Tree trimming questions

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  #1  
Old 10-31-03, 07:32 PM
Rockrz
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Tree trimming questions

We've got a Pecan tree in our backyard that is getting to be a problem. The limbs are getting pretty long and are starting to break when they get loaded down with Pecans.

We don't harvest the Pecans, so I'm wanting to cut the tree back pretty far so we don't have to deal with broken limbs.

My wife doesn't think this is a good idea since the tree is about 25+ years old. I've always heard that trimming a tree way back is good for it and makes it start growing, which helps keep the tree healthy.

Is this true?

Also, should we wait until cold weather gets here to trim it? Someone was telling me that is the best time to trim a tree.

Any ideas on the best course of action to take from someone with experience in this would be appreciated.
 
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Old 10-31-03, 08:38 PM
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Smile Trimming Nut Trees

Hi Rockrz,

This is a good link to not only learn by, but ask questions from Nut tree growers in a forum. I don't have nut trees, but it has been my observation that cutting to much can do more harm than good when it comes to trimming Trees.

Give this link a try, & you may find other good links there also some closer to your home, you never know.

Good luck on your late Winter task.

http://www.icserv.com/nnga/
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  #3  
Old 10-31-03, 09:21 PM
Rockrz
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Thanks for the tip, marturo.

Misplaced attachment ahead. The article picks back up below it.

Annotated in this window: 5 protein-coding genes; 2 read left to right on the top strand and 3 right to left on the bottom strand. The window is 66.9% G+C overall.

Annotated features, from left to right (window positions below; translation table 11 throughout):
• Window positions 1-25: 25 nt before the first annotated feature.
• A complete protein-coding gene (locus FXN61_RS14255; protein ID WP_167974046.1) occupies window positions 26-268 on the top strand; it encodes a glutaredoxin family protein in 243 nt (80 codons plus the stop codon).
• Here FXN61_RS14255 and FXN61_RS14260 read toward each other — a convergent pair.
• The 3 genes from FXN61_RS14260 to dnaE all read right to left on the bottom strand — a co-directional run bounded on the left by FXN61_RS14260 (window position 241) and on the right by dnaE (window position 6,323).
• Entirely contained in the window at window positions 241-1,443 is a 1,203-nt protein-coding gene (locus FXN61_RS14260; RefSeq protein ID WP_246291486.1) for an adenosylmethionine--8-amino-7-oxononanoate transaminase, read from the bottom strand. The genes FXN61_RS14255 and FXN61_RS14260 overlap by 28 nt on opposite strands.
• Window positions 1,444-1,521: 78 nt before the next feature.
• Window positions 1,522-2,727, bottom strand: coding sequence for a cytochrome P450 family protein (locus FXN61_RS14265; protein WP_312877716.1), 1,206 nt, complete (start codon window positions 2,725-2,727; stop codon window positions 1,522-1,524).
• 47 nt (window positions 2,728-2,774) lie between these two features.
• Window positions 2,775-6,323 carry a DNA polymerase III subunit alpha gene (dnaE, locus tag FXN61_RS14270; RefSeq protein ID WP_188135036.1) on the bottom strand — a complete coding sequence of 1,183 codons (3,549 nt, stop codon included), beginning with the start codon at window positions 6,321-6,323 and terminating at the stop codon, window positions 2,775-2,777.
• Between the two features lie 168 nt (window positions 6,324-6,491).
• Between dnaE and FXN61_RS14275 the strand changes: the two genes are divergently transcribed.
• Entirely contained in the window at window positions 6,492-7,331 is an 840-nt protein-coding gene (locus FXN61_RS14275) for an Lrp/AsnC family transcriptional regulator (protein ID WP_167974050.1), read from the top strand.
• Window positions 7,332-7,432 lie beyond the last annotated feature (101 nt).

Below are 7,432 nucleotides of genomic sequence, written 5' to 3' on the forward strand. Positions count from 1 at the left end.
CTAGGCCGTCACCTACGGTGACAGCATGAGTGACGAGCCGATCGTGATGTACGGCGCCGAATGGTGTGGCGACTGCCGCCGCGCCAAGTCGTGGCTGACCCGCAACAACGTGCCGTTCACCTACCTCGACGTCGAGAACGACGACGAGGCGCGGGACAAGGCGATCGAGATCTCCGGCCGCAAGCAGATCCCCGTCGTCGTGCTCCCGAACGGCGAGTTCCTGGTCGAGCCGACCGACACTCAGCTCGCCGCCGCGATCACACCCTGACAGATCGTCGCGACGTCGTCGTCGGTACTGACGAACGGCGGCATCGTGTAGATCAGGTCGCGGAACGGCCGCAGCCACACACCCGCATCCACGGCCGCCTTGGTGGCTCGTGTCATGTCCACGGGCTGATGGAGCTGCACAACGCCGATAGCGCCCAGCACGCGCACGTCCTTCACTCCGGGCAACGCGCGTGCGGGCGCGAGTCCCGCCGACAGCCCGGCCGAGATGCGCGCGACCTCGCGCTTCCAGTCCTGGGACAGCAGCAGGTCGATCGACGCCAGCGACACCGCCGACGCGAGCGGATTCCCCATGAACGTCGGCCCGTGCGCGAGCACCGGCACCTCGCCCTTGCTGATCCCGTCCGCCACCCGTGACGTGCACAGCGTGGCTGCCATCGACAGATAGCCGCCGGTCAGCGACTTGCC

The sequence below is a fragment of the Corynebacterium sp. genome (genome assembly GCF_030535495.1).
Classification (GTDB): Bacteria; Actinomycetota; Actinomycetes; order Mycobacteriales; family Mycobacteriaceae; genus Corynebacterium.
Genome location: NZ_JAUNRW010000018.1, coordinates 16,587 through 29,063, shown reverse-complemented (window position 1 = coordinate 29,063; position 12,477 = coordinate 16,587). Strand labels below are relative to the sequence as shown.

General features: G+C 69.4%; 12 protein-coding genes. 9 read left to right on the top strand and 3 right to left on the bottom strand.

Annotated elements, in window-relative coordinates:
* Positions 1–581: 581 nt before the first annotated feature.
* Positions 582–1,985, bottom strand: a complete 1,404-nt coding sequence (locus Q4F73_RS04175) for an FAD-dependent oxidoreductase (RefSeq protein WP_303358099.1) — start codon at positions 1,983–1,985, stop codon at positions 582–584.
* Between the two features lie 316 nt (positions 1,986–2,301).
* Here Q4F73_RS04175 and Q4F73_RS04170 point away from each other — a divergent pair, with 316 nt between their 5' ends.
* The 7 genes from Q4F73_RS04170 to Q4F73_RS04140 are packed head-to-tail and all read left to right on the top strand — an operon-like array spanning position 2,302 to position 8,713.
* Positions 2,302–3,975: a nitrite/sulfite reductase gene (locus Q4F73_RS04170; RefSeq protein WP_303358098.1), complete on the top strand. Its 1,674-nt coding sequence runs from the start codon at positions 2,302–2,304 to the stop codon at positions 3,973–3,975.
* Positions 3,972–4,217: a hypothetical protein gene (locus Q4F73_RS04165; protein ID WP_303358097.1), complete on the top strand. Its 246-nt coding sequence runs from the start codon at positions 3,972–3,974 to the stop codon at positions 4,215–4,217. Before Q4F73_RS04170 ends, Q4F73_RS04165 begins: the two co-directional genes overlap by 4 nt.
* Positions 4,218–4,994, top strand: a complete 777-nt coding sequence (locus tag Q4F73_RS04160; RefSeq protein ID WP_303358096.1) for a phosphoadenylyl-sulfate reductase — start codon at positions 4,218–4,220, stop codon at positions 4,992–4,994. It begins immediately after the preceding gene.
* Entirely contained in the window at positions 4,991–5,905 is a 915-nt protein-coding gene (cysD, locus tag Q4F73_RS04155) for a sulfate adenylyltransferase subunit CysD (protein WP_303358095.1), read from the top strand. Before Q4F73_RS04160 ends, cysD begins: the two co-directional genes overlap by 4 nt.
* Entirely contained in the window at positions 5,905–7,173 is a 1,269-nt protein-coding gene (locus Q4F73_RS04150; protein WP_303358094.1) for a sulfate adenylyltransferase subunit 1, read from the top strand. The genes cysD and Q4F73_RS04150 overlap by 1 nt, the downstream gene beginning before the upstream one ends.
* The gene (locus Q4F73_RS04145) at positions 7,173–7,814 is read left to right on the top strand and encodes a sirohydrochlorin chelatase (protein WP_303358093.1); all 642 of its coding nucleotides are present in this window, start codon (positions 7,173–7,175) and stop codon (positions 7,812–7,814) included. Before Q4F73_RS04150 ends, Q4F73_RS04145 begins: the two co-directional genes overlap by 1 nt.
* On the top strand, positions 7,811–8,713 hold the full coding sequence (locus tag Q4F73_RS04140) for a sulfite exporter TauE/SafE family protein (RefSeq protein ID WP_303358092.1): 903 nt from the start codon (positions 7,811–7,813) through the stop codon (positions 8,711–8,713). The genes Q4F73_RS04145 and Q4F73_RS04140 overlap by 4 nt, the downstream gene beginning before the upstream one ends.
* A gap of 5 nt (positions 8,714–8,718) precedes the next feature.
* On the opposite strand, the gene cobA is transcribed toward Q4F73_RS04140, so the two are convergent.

I'll check out the link and see what I can learn.
Thanks again . . .
 
  #4  
Old 11-01-03, 06:23 AM
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Location: Taylors, SC
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As you can learn from the site referred, there is much planning and thought in pruning trees. So many just chop away at trees without considering what the effects are on the tree. The old wives tale of cutting one back to enhance the growth will generally ruin a tree when it is done the way I see it done so often. Someone cuts of the ends of the branches at various points and creates a bushy limb with little appeal and little strength.

The methods of reducing tree height and breadth include heading the tree back, and reducing the crown. When done properly, the tree benefits from being pruned properly and the landowner benefits by having a tree that still has appeal, is structurally sound, and will grow in its normal fashion.

When you get through with your pruning, it will almost seem as if you had done nothing. The tree will still look as it is supposed to look.

One of my favorite sites on how to prune a tree.

http://www.na.fs.fed.us/spfo/pubs/ho...ne/prun001.htm

Hope this helps.
 
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